Paranormal Activity 2
The normal inclination when making a sequel is to just make more of the same – after all, if people liked it the first time, they’ll still like it a second time, right?. Paranormal Activity 2 does do that, but it also manages to expand upon its predecessor’s story, acting as both a prequel and (for a couple of minutes at least) a sequel. It delivers more of the same things that made its predecessor enormously popular, while still managing to avoid seeming stale. It even manages to find a little bit of mythology, hinting at the reason why the demon has chosen these particular victims.
This time around, the hauntees are Kristi (Sprague Graydon) , the previously-unseen sister to Katie; her husband Daniel; step-daughter Ali; and newborn son Hunter. After an apparent break-in one day, Daniel orders a new security system, with multiple cameras, motion sensors, night vision, and a DVR to back it all up on. Unfortunately for the family, more cameras doesn’t mean more security – it just means we’ve got a better seat to their horror.
As in the first film, the haunting starts with the little stuff: each night, the light in the pool goes out, and the next morning, the automated pool cleaner has been taken out of the pool. When nobody’s looking, the mobile over Hunter’s crib starts itself. Pretty soon, things start to escalate, and Hunter’s nanny, Martine, is spraying incense around the house, hoping to stave off whatever’s happening. Ali soon starts to suspect that she’s right and begins researching ghosts and demons. Ultimately, Martine’s paranoia gets her fired by Daniel, who just thinks she’s overreacting to nothing. Unfortunately, he’s wrong. The hauntings get progressively stronger, culminating in a finale that’s horrifying on multiple levels.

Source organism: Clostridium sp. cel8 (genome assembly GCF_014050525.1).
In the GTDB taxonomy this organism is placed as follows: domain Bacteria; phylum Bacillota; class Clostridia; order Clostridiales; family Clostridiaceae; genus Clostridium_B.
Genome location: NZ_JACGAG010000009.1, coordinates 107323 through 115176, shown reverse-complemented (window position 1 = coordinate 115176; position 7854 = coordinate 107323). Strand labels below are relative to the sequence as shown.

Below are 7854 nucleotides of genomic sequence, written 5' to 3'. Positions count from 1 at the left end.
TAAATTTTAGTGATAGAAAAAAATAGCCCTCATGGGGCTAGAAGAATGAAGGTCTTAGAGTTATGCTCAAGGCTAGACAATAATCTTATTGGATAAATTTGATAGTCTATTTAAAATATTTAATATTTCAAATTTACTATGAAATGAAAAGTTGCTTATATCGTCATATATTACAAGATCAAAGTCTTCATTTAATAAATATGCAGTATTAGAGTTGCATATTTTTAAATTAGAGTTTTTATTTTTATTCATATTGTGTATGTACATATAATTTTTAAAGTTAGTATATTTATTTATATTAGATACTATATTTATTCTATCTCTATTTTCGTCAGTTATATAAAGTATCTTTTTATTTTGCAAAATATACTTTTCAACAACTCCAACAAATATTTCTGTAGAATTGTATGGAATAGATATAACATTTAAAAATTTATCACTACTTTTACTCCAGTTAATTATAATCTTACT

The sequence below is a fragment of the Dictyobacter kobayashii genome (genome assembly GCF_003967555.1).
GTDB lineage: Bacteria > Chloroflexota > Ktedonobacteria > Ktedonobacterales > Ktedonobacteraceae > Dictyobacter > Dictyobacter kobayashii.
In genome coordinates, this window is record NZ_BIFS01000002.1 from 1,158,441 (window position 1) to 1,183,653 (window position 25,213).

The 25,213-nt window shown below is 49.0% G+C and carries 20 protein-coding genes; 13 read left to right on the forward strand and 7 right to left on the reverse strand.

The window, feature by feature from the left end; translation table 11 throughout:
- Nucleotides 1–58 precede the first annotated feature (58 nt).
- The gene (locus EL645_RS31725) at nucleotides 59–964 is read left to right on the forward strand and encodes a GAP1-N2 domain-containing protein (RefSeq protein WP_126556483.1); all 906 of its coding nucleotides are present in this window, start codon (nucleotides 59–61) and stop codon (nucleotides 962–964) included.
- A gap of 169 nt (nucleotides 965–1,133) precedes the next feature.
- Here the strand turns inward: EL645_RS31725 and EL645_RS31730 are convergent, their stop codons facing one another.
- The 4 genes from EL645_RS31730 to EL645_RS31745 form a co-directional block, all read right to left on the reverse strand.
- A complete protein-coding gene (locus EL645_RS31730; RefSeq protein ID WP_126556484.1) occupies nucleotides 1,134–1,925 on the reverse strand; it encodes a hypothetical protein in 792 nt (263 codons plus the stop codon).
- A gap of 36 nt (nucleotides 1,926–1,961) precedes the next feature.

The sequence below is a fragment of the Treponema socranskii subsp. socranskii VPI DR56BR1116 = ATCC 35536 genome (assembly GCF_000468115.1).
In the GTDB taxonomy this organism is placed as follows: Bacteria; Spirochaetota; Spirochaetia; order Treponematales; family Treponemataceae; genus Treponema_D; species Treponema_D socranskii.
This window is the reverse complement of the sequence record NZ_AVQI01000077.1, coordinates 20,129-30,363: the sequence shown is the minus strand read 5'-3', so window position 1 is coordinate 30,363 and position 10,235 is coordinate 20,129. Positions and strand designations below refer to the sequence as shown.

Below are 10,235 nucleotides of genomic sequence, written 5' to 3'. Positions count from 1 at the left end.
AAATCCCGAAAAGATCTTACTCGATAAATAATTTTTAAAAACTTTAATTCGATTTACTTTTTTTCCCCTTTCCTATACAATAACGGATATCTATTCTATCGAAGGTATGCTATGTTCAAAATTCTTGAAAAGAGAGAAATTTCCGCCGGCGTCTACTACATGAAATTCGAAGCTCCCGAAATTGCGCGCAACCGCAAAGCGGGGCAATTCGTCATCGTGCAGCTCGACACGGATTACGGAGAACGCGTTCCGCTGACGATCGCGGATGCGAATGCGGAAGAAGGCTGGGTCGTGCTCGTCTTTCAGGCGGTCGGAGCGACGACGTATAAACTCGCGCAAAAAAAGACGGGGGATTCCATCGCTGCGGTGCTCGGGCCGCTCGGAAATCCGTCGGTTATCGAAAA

To its credit, Paranormal Activity 2 manages to milk plenty of great scares out of the format. While most of the movie is filmed through the stationary security cameras, it does sometimes switch to the family’s camcorder, but those scenes are no less effective. There’s one scene where the hand-held camera is used especially well: one character, holding the camera, looks away for a second, and when they turn back, the person they were looking at has disappeared from the room. The brilliance of the scene is that the layout of the room – which we’ve seen plenty of times already in the movie – allows for them to leave through a second door, go through the connecting bathroom, and out another bedroom, and pop up behind the camera, but there’s no reason for that to happen that isn’t scary as hell.
In a way, it’s fitting that the burgeoning Paranormal Activity franchise may be the final nail in the coffin of the Saw franchise. Could competing horror movies be any more different? While the Saw movies are all about over-the-top set-pieces, graphic violence and showing you everything, Paranormal gets many of its scares out of the little stuff: objects moving seemingly on their own, sudden noises in the dark, and the audience’s natural fear of the unknown. They are, simply, a cinematic version of the haunted house, and a pretty damned effective one at that. It isn’t often that a quickly-made sequel gets rushed through production and still manages to be any good. I guarantee that there are some moments in this movie where you will be scared right off of your seat. And really, isn’t that all we want from a horror movie?